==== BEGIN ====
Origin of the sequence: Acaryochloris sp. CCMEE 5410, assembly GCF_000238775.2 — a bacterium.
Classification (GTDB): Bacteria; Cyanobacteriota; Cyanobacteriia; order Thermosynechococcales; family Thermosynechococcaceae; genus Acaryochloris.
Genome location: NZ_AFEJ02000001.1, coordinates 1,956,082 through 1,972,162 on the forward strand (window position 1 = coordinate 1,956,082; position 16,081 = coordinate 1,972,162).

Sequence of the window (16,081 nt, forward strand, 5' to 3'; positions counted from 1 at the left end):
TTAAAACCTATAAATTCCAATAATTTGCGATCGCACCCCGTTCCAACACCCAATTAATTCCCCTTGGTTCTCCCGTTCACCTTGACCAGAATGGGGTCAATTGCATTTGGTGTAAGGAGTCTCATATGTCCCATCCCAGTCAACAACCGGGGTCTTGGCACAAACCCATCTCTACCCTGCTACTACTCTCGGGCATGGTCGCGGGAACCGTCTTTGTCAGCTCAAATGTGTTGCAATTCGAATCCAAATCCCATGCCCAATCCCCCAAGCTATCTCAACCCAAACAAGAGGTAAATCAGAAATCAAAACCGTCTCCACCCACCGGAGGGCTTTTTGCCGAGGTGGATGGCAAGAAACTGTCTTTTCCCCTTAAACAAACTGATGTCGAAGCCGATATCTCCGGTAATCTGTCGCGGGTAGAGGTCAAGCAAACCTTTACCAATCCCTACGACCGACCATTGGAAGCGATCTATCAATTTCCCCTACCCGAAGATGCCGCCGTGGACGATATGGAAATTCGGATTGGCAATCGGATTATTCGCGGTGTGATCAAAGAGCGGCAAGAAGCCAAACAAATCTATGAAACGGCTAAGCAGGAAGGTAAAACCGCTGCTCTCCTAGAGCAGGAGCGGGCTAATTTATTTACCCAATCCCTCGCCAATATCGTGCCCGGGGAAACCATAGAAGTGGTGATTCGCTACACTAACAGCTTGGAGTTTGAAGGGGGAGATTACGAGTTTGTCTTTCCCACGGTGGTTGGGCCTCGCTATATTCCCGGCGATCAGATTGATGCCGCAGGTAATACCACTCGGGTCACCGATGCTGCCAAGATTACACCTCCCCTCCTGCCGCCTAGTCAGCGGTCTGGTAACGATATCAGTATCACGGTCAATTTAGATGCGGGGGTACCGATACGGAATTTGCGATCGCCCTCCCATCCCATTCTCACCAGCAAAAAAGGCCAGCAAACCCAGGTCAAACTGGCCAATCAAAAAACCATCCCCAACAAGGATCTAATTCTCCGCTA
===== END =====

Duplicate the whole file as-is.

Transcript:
Origin of the sequence: Acaryochloris sp. CCMEE 5410, assembly GCF_000238775.2 — a bacterium.
Classification (GTDB): Bacteria; Cyanobacteriota; Cyanobacteriia; order Thermosynechococcales; family Thermosynechococcaceae; genus Acaryochloris.
Genome location: NZ_AFEJ02000001.1, coordinates 1,956,082 through 1,972,162 on the forward strand (window position 1 = coordinate 1,956,082; position 16,081 = coordinate 1,972,162).

Sequence of the window (16,081 nt, forward strand, 5' to 3'; positions counted from 1 at the left end):
TTAAAACCTATAAATTCCAATAATTTGCGATCGCACCCCGTTCCAACACCCAATTAATTCCCCTTGGTTCTCCCGTTCACCTTGACCAGAATGGGGTCAATTGCATTTGGTGTAAGGAGTCTCATATGTCCCATCCCAGTCAACAACCGGGGTCTTGGCACAAACCCATCTCTACCCTGCTACTACTCTCGGGCATGGTCGCGGGAACCGTCTTTGTCAGCTCAAATGTGTTGCAATTCGAATCCAAATCCCATGCCCAATCCCCCAAGCTATCTCAACCCAAACAAGAGGTAAATCAGAAATCAAAACCGTCTCCACCCACCGGAGGGCTTTTTGCCGAGGTGGATGGCAAGAAACTGTCTTTTCCCCTTAAACAAACTGATGTCGAAGCCGATATCTCCGGTAATCTGTCGCGGGTAGAGGTCAAGCAAACCTTTACCAATCCCTACGACCGACCATTGGAAGCGATCTATCAATTTCCCCTACCCGAAGATGCCGCCGTGGACGATATGGAAATTCGGATTGGCAATCGGATTATTCGCGGTGTGATCAAAGAGCGGCAAGAAGCCAAACAAATCTATGAAACGGCTAAGCAGGAAGGTAAAACCGCTGCTCTCCTAGAGCAGGAGCGGGCTAATTTATTTACCCAATCCCTCGCCAATATCGTGCCCGGGGAAACCATAGAAGTGGTGATTCGCTACACTAACAGCTTGGAGTTTGAAGGGGGAGATTACGAGTTTGTCTTTCCCACGGTGGTTGGGCCTCGCTATATTCCCGGCGATCAGATTGATGCCGCAGGTAATACCACTCGGGTCACCGATGCTGCCAAGATTACACCTCCCCTCCTGCCGCCTAGTCAGCGGTCTGGTAACGATATCAGTATCACGGTCAATTTAGATGCGGGGGTACCGATACGGAATTTGCGATCGCCCTCCCATCCCATTCTCACCAGCAAAAAAGGCCAGCAAACCCAGGTCAAACTGGCCAATCAAAAAACCATCCCCAACAAGGATCTAATTCTCCGCTA